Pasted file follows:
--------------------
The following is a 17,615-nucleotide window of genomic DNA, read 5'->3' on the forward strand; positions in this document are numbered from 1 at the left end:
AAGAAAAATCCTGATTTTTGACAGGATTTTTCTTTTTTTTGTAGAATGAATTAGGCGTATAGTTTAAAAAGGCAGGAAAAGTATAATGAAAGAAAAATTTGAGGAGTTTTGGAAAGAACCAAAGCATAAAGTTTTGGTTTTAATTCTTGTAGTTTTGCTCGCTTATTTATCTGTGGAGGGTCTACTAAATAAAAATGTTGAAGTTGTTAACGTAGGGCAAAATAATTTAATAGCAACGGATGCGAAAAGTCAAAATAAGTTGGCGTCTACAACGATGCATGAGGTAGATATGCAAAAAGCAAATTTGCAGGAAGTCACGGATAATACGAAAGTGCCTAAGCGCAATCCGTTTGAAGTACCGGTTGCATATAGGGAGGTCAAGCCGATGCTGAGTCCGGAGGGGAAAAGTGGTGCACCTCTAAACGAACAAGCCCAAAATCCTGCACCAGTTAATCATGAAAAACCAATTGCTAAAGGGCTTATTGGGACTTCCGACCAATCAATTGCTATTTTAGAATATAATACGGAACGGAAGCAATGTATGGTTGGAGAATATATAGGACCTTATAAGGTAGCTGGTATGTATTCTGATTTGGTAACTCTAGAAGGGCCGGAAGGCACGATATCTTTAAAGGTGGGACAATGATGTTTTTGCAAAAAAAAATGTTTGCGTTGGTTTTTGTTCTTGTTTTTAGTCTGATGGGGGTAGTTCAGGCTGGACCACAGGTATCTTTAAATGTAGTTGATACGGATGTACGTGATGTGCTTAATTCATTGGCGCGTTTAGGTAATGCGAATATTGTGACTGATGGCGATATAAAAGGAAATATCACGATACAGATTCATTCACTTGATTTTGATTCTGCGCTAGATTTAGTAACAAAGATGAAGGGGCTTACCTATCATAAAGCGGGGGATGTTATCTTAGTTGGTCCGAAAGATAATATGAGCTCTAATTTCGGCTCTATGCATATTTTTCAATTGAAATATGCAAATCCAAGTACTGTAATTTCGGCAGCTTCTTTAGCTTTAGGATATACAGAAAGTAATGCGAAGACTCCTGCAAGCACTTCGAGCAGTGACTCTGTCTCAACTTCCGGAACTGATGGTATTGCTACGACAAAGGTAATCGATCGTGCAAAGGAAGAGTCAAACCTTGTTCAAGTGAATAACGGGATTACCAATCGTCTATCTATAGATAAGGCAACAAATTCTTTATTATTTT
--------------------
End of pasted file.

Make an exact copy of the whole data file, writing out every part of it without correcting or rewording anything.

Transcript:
The following is a 17,615-nucleotide window of genomic DNA, read 5'->3' on the forward strand; positions in this document are numbered from 1 at the left end:
AAGAAAAATCCTGATTTTTGACAGGATTTTTCTTTTTTTTGTAGAATGAATTAGGCGTATAGTTTAAAAAGGCAGGAAAAGTATAATGAAAGAAAAATTTGAGGAGTTTTGGAAAGAACCAAAGCATAAAGTTTTGGTTTTAATTCTTGTAGTTTTGCTCGCTTATTTATCTGTGGAGGGTCTACTAAATAAAAATGTTGAAGTTGTTAACGTAGGGCAAAATAATTTAATAGCAACGGATGCGAAAAGTCAAAATAAGTTGGCGTCTACAACGATGCATGAGGTAGATATGCAAAAAGCAAATTTGCAGGAAGTCACGGATAATACGAAAGTGCCTAAGCGCAATCCGTTTGAAGTACCGGTTGCATATAGGGAGGTCAAGCCGATGCTGAGTCCGGAGGGGAAAAGTGGTGCACCTCTAAACGAACAAGCCCAAAATCCTGCACCAGTTAATCATGAAAAACCAATTGCTAAAGGGCTTATTGGGACTTCCGACCAATCAATTGCTATTTTAGAATATAATACGGAACGGAAGCAATGTATGGTTGGAGAATATATAGGACCTTATAAGGTAGCTGGTATGTATTCTGATTTGGTAACTCTAGAAGGGCCGGAAGGCACGATATCTTTAAAGGTGGGACAATGATGTTTTTGCAAAAAAAAATGTTTGCGTTGGTTTTTGTTCTTGTTTTTAGTCTGATGGGGGTAGTTCAGGCTGGACCACAGGTATCTTTAAATGTAGTTGATACGGATGTACGTGATGTGCTTAATTCATTGGCGCGTTTAGGTAATGCGAATATTGTGACTGATGGCGATATAAAAGGAAATATCACGATACAGATTCATTCACTTGATTTTGATTCTGCGCTAGATTTAGTAACAAAGATGAAGGGGCTTACCTATCATAAAGCGGGGGATGTTATCTTAGTTGGTCCGAAAGATAATATGAGCTCTAATTTCGGCTCTATGCATATTTTTCAATTGAAATATGCAAATCCAAGTACTGTAATTTCGGCAGCTTCTTTAGCTTTAGGATATACAGAAAGTAATGCGAAGACTCCTGCAAGCACTTCGAGCAGTGACTCTGTCTCAACTTCCGGAACTGATGGTATTGCTACGACAAAGGTAATCGATCGTGCAAAGGAAGAGTCAAACCTTGTTCAAGTGAATAACGGGATTACCAATCGTCTATCTATAGATAAGGCAACAAATTCTTTATTATTTT